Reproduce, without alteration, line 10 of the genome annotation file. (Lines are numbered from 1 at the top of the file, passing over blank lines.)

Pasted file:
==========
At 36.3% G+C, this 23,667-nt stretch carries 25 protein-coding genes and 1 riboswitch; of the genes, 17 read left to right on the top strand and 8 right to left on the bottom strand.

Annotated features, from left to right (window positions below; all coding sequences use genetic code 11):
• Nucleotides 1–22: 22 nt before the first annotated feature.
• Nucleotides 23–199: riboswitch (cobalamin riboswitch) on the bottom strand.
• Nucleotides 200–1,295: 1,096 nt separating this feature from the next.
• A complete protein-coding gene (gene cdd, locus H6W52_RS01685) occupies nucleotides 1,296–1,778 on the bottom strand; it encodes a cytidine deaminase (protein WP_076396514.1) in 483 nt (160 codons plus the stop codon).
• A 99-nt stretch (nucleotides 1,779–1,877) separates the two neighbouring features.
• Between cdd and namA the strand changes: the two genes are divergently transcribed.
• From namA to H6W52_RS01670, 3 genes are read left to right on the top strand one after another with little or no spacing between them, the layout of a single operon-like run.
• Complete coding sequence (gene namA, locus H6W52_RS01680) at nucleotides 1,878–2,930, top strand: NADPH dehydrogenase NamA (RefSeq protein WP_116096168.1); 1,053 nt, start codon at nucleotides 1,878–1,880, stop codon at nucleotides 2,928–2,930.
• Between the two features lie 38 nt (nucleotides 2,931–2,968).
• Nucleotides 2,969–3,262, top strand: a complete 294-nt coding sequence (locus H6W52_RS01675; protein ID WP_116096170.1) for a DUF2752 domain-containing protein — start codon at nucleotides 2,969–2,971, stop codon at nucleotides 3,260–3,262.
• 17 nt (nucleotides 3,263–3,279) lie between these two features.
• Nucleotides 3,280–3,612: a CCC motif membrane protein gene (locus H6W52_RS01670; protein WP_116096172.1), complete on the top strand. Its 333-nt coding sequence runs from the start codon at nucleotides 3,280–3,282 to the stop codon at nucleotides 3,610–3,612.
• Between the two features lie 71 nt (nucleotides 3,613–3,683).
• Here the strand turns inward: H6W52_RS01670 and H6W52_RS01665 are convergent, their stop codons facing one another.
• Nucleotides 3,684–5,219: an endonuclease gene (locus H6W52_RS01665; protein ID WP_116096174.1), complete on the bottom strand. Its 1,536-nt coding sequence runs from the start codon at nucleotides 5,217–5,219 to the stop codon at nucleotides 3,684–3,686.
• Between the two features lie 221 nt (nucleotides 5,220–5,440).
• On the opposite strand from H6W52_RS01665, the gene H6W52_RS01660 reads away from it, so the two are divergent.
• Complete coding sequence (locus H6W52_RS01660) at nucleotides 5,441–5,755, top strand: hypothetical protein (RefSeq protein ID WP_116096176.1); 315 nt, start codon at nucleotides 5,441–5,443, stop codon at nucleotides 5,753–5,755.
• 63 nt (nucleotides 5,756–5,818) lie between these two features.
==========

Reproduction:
• Complete coding sequence (gene namA, locus H6W52_RS01680) at nucleotides 1,878–2,930, top strand: NADPH dehydrogenase NamA (RefSeq protein WP_116096168.1); 1,053 nt, start codon at nucleotides 1,878–1,880, stop codon at nucleotides 2,928–2,930.